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**Countable-dimensional spaces: A survey.**
*(English)*
Zbl 0541.54042

This is a monograph for countable-dimensional spaces with many well organized questions. A space means a completely regular space and the dimension is the covering dimension defined by means of finite cozero covers originated by E. Čech. A space X is said to be countable- dimensional (c.d.) if X is the union of a sequence \(X_ 1,X_ 2,..\). of subspaces with dim \(X_ i<\infty\) for each i. According to the reviewer [Proc. Japan Acad. 41, 771-772 (1965; Zbl 0141.400)], a metric space X is c.d. if and only if X is the union of a sequence \(X_ 1,X_ 2,..\). of subspaces with \(\dim X_ i\leq 0\) and with \(X_ i\subset X_{i+1}\) for each i. According to V. V. Fedorchuk [Izv. Akad. Nauk SSSR, Ser. Mat. 42, 1163-1178 (1978; Zbl 0403.54025); Math. USSR, Izv. 13, 445- 460 (1979; Zbl 0423.54024)], under the assumption of the Continuum Hypothesis, there exists a perfectly normal compact c.d. space X with \(\dim X=2\) which cannot be the union of a sequence of 0-dimensional subspaces. By this observation of a narrower subclass of c.d. spaces is defined as follows: A space is said to be zero-countable-dimensional (0- c.d.) if it is the union of a sequence of 0-dimensional subspaces. (1) Define, without any additional set-theoretic assumptions, a hereditarily normal c.d. space which is not 0-c.d. (2) Give an example of a hereditarily normal space X with dim X\(=1\) which is not 0-c.d. (3) Give an example of a hereditarily normal 0-c.d. space which cannot be the union of an increasing sequence of 0-dimensional subspaces. A space X is said to be strongly countable-dimensional (s.c.d.) if it is the union of a sequence of closed subspaces \(X_ 1,X_ 2,..\). with dim \(X_ i<\infty\) for each i. R. Pol [Colloq. Math. 44, 65-76 (1981; Zbl 0479.54008)] gave an example of a separable metric space X with dim X\(=1\) which can be the union of a transfinite sequence \(X_{\alpha}\), \(\alpha<\omega_ 1\), of closed subspaces with \(\dim X_{\alpha}\leq 0\) for each \(\alpha<\omega_ 1\). (4) Is every homogeneous compact metric c.d. space necessarily finite-dimensional? (5) Does every homogeneous compact metric space that contains the n-cube \(I^ n\) for \(n=1,2,..\). necessarily contain the Hilbert cube? Under the assumption of the Continuum Hypothesis there exists a hereditarily normal compact space X with \(\dim X=0\) which contains a subspace which is not c.d. (6) Define, without any set-theoretic assumptions, a hereditarily normal c.d. (0- c.d.) space that contains a subspace which is not c.d. (0-c.d.). (7) Let X be a hereditarily normal space such that every open subspace is c.d. (0-c.d., s.c.d.). Then is every subspace c.d. (0-c.d., s.c.d.)? These questions are some of 27 questions concerning the following items: Subspace theorems, addition and sum theorems, product theorems, compactification and completion theorems, universal space theorems, mapping theorems, relations to other classes of infinite-dimensional spaces. Each problem is offered with reasonable and kind illustration of its background.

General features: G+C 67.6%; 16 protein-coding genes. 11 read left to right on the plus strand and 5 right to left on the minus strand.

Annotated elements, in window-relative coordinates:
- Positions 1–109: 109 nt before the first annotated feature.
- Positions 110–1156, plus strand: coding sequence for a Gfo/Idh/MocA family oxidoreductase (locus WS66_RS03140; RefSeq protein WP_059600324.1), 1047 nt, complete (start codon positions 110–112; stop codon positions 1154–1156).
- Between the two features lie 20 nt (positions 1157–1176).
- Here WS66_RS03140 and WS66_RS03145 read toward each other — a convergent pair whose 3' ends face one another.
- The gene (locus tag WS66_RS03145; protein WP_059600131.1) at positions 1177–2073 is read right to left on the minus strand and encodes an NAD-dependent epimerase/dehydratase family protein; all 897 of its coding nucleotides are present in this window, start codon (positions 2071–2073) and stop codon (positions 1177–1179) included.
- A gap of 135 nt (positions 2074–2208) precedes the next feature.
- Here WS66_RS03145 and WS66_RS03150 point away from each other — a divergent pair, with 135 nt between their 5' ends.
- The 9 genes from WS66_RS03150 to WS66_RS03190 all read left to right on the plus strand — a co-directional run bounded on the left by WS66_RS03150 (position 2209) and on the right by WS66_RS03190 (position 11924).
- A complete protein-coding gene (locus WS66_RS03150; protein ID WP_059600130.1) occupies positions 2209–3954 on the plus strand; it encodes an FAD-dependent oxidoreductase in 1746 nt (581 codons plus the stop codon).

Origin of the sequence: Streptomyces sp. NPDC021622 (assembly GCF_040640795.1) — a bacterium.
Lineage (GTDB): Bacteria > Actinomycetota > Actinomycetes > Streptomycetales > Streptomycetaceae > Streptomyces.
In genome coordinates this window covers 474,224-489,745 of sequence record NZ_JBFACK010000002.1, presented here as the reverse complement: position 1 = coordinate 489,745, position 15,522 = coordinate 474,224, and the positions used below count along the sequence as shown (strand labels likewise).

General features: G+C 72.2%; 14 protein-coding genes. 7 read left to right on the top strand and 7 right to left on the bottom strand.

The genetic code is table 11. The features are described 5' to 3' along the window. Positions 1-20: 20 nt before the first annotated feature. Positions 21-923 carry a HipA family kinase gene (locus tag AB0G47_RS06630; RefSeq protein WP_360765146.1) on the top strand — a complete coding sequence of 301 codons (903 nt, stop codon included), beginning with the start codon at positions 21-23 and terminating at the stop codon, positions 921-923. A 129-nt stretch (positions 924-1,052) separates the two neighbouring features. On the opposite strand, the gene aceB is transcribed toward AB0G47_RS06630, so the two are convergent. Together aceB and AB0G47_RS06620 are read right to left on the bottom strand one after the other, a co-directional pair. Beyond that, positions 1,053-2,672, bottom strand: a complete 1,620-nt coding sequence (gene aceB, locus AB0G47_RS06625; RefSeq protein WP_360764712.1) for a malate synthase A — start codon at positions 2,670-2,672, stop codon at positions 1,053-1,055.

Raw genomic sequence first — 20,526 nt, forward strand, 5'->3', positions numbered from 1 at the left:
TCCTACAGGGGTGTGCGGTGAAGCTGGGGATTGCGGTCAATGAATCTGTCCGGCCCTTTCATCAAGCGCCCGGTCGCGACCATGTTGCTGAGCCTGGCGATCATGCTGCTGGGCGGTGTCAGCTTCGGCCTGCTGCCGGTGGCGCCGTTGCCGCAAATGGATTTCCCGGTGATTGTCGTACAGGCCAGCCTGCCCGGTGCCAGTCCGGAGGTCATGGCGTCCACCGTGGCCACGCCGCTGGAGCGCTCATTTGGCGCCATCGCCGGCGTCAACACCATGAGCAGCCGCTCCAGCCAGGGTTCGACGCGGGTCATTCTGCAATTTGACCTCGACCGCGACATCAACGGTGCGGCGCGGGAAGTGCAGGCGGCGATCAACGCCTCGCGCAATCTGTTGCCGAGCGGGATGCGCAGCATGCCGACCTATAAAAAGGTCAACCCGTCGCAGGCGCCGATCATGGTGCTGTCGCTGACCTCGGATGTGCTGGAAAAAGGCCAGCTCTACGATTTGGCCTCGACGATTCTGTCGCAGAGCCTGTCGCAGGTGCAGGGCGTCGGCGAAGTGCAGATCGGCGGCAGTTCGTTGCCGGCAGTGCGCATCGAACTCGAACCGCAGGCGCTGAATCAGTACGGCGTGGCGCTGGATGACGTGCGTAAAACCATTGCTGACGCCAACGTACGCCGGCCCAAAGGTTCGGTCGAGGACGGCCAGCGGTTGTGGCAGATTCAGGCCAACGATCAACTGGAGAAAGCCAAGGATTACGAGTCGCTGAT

Reviewer: K.Nagami

### MSC:

54F45 | Dimension theory in general topology |

54-02 | Research exposition (monographs, survey articles) pertaining to general topology |